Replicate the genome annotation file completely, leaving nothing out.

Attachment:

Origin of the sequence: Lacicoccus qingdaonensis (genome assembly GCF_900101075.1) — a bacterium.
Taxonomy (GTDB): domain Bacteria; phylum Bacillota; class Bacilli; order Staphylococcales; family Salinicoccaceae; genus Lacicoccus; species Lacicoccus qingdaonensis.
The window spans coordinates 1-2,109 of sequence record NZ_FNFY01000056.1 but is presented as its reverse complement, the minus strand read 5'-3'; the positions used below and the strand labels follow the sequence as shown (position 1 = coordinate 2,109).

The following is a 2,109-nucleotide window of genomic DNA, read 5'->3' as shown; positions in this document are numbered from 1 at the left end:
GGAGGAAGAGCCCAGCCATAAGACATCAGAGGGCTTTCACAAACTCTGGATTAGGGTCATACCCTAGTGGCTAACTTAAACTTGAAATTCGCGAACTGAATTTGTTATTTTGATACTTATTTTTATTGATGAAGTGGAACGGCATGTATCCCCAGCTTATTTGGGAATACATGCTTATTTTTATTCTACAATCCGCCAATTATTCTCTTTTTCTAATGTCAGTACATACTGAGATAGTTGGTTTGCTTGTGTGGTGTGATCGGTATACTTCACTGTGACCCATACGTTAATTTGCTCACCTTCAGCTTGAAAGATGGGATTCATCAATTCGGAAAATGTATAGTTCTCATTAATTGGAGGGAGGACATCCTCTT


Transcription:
Origin of the sequence: Lacicoccus qingdaonensis (genome assembly GCF_900101075.1) — a bacterium.
Taxonomy (GTDB): domain Bacteria; phylum Bacillota; class Bacilli; order Staphylococcales; family Salinicoccaceae; genus Lacicoccus; species Lacicoccus qingdaonensis.
The window spans coordinates 1-2,109 of sequence record NZ_FNFY01000056.1 but is presented as its reverse complement, the minus strand read 5'-3'; the positions used below and the strand labels follow the sequence as shown (position 1 = coordinate 2,109).

The following is a 2,109-nucleotide window of genomic DNA, read 5'->3' as shown; positions in this document are numbered from 1 at the left end:
GGAGGAAGAGCCCAGCCATAAGACATCAGAGGGCTTTCACAAACTCTGGATTAGGGTCATACCCTAGTGGCTAACTTAAACTTGAAATTCGCGAACTGAATTTGTTATTTTGATACTTATTTTTATTGATGAAGTGGAACGGCATGTATCCCCAGCTTATTTGGGAATACATGCTTATTTTTATTCTACAATCCGCCAATTATTCTCTTTTTCTAATGTCAGTACATACTGAGATAGTTGGTTTGCTTGTGTGGTGTGATCGGTATACTTCACTGTGACCCATACGTTAATTTGCTCACCTTCAGCTTGAAAGATGGGATTCATCAATTCGGAAAATGTATAGTTCTCATTAATTGGAGGGAGGACATCCTCTT